The communication thrust is a direct
extension of Shannon's point-to-point communication to a networked
environment. The Center focuses on integrating elements of delay in
information theory, information in networks, new measures in information,
and the so called non-asymptotic limits. We elaborate on these goals
Delay in Information Theory:
Quantifying the performance limits for coding systems complying with
various restrictions on their operations, including causality, delay
constrains, memory and complexity constraints, and the availability
of feedback and of side information. We aim to understand the performance
attainable under various combinations of such restrictions. Do the fundamental
limits here give rise to measures of uncertainty and dependence other
than entropy and mutual information? Among others, the Center aims to
develop a better understanding of:
- Quantifying the temporal value of information
- Information theory for finite block lengths
- Tradeoffs between delay, distortion, and reliability in feedback systems.
Such understanding will fundamentally
influence the design of practical systems.
Information in networks:
Studies at the Center are aimed at understanding communication between
agents, subject to a variety of different assumptions on communication.
Agents may also interact with the physical world. The configuration
may be dynamic: agents may move, and their communication capabilities
and external interactions may change over time. In such scenarios, one
needs to understand communication, computation, and coordination among
the agents. How does information flow through a distributed network?
What is the type and amount of information necessary to solve distributed
tasks in dynamic networks? These investigations will lead to new
classes of problems relating to scaling laws and the microscopic-macroscopic
Information and computation: The distributed and increasing interconnected nature of information leads to new challenges in the study of information networks and interactive computation. Most information today does not lie in any single location in the network, is often replicated and sometimes inconsistent. And the spatial location of information is itself important to establishing its context and utility. These novel aspects lead to a host of new problems.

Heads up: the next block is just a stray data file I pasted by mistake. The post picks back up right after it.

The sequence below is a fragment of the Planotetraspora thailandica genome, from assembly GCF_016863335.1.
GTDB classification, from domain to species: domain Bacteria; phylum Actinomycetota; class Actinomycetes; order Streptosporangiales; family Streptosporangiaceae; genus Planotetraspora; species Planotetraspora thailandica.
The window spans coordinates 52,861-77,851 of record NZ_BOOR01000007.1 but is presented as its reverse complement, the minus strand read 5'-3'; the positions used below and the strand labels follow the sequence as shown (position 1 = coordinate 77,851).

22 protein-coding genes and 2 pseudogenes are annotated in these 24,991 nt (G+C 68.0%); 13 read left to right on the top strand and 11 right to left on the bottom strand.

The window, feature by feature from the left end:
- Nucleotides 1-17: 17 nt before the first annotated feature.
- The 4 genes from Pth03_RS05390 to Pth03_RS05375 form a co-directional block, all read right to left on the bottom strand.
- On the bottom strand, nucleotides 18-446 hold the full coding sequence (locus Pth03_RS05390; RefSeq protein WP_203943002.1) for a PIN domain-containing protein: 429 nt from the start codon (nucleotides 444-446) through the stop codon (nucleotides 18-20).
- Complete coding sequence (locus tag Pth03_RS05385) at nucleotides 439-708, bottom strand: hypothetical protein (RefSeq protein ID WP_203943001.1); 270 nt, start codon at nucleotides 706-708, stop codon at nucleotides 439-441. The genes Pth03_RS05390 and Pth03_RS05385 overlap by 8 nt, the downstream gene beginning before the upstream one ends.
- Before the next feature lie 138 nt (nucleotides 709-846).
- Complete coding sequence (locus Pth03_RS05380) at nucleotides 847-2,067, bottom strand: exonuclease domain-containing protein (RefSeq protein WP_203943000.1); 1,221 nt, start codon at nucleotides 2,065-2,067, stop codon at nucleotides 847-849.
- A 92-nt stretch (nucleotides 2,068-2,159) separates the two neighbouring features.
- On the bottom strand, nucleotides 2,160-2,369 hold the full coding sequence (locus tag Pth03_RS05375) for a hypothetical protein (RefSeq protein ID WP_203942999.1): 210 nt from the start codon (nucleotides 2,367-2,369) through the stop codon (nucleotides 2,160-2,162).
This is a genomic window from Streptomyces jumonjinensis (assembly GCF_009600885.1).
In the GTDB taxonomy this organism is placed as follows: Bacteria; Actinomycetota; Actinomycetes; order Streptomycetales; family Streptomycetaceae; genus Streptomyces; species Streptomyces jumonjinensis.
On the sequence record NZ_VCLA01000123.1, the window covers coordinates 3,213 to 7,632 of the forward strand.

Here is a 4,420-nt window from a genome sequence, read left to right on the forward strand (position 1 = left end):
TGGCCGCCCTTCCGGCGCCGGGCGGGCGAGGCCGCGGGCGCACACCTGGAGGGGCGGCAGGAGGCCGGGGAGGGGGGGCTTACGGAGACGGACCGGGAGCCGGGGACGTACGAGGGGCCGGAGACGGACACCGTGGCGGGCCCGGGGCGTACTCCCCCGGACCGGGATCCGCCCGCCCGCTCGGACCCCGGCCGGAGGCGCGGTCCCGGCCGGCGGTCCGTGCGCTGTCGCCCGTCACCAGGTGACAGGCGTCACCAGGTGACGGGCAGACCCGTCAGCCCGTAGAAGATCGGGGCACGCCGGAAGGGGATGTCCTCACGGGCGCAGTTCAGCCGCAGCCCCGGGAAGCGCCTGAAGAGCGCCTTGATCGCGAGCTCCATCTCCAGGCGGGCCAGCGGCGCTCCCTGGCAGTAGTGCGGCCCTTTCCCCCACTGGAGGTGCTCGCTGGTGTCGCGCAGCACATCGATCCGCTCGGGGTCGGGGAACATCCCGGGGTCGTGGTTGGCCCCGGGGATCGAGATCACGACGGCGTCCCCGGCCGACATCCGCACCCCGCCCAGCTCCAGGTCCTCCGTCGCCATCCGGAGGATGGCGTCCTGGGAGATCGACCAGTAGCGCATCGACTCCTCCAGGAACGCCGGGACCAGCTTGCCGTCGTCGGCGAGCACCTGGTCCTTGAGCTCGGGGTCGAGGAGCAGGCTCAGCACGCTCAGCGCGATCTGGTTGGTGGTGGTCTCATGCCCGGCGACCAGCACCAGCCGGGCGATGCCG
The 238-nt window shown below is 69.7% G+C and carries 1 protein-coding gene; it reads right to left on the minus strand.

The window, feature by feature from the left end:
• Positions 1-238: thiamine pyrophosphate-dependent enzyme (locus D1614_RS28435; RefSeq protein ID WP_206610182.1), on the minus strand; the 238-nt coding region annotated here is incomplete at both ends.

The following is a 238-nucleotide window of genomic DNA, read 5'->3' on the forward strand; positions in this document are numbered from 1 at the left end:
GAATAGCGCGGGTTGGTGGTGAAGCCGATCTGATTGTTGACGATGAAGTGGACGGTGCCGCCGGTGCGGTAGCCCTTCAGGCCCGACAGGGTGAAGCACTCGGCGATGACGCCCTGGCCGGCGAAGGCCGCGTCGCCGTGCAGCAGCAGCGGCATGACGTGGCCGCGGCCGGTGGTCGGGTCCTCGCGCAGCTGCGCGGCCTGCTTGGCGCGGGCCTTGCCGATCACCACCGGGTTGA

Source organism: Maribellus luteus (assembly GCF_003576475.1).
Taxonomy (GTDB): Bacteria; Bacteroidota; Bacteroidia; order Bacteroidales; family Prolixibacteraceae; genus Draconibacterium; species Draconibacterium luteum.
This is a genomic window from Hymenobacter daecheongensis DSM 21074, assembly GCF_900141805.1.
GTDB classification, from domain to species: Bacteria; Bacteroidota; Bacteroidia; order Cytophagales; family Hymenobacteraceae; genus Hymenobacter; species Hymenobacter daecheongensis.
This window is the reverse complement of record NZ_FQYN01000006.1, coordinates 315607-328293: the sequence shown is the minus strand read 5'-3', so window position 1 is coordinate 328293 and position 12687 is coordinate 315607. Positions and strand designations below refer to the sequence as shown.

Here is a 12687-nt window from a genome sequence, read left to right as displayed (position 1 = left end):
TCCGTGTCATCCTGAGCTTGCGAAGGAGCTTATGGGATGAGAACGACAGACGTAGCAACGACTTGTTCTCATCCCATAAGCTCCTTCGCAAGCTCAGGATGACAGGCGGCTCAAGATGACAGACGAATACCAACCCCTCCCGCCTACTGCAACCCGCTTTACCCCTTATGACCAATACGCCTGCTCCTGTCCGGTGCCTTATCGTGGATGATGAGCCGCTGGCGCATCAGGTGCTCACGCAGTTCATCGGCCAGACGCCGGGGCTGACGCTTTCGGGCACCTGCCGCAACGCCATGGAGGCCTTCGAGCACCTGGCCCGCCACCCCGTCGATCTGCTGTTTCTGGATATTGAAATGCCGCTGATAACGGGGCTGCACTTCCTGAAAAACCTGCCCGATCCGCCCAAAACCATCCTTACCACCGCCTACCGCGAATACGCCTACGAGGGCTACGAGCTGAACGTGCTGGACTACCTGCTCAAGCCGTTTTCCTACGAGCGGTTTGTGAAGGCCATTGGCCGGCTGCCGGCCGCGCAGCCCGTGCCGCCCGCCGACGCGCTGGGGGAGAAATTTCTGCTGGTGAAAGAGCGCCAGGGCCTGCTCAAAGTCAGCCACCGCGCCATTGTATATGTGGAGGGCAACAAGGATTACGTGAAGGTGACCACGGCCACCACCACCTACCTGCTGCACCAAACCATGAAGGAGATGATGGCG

- Quantifying fundamental limits of in-network computation, and the computing capacity of networks for different functions
- Complexity of distributed computation in wireless and wired networks
- Information theoretic study of aggregation for scalable query processing in distributed databases
- Fundamental limits of interactive communication
- Applications and implications (e.g., for collaborative computation).
New measures and notions of Information:
In order to solve aforementioned problems, the Center aims to develop
new measures of information that quantify among others:
- Soft-information (beliefs) in rate distortion theory
- Semantics in information: framework, probabilistic modeling.
- Modern communication networks, such as the Internet and its overlaid networks (e.g. social networks) pose several new and important kinds of questions relating to what kind of "information" is carried over them. Examples include notions of structural information such as the information carried in the routes used by the flows (which it is often of interest to hide) and the information carried in patterns of behavior (which it is often of interest to extract, e.g. for targeted advertising).
Interface with Life Sciences Thrust: The Center engenders a tight collaboration between the life sciences and communication thrusts. On the communication side, the Center addresses the follow problems relevant to Life Sciences:
- Furthering our information theoretic understanding of deletion, substitution, and insertion channels.
- Information theoretic models for evolution
- Models for stimuli
- Communication models for intra-neuron signaling
- Models to predict the behavior of various systems, ranging from intra-cellular, to tissues, individuals, colonies, and ecosystems.